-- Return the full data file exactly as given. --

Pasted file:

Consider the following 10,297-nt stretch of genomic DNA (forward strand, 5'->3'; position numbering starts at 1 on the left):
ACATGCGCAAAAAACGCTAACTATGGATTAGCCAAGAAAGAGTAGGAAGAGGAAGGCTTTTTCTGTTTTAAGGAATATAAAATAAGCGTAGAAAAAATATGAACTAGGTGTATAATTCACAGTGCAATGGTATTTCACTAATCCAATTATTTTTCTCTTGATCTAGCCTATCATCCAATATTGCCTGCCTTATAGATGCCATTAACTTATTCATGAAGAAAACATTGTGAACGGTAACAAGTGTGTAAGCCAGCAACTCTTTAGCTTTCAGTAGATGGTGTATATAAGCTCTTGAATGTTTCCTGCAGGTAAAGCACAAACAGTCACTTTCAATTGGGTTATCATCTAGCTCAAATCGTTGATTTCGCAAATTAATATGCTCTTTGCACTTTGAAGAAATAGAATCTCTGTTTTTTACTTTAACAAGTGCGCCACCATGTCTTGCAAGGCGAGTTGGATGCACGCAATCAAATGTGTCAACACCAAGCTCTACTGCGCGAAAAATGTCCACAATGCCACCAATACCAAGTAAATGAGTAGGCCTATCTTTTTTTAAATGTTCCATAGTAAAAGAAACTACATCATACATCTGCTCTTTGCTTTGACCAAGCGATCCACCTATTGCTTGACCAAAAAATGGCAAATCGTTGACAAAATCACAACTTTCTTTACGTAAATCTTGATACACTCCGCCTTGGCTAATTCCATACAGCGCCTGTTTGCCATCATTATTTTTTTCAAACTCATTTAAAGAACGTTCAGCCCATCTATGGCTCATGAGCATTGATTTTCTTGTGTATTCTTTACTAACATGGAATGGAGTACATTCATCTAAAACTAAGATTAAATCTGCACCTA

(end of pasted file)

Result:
Consider the following 10,297-nt stretch of genomic DNA (forward strand, 5'->3'; position numbering starts at 1 on the left):
ACATGCGCAAAAAACGCTAACTATGGATTAGCCAAGAAAGAGTAGGAAGAGGAAGGCTTTTTCTGTTTTAAGGAATATAAAATAAGCGTAGAAAAAATATGAACTAGGTGTATAATTCACAGTGCAATGGTATTTCACTAATCCAATTATTTTTCTCTTGATCTAGCCTATCATCCAATATTGCCTGCCTTATAGATGCCATTAACTTATTCATGAAGAAAACATTGTGAACGGTAACAAGTGTGTAAGCCAGCAACTCTTTAGCTTTCAGTAGATGGTGTATATAAGCTCTTGAATGTTTCCTGCAGGTAAAGCACAAACAGTCACTTTCAATTGGGTTATCATCTAGCTCAAATCGTTGATTTCGCAAATTAATATGCTCTTTGCACTTTGAAGAAATAGAATCTCTGTTTTTTACTTTAACAAGTGCGCCACCATGTCTTGCAAGGCGAGTTGGATGCACGCAATCAAATGTGTCAACACCAAGCTCTACTGCGCGAAAAATGTCCACAATGCCACCAATACCAAGTAAATGAGTAGGCCTATCTTTTTTTAAATGTTCCATAGTAAAAGAAACTACATCATACATCTGCTCTTTGCTTTGACCAAGCGATCCACCTATTGCTTGACCAAAAAATGGCAAATCGTTGACAAAATCACAACTTTCTTTACGTAAATCTTGATACACTCCGCCTTGGCTAATTCCATACAGCGCCTGTTTGCCATCATTATTTTTTTCAAACTCATTTAAAGAACGTTCAGCCCATCTATGGCTCATGAGCATTGATTTTCTTGTGTATTCTTTACTAACATGGAATGGAGTACATTCATCTAAAACTAAGATTAAATCTGCACCTA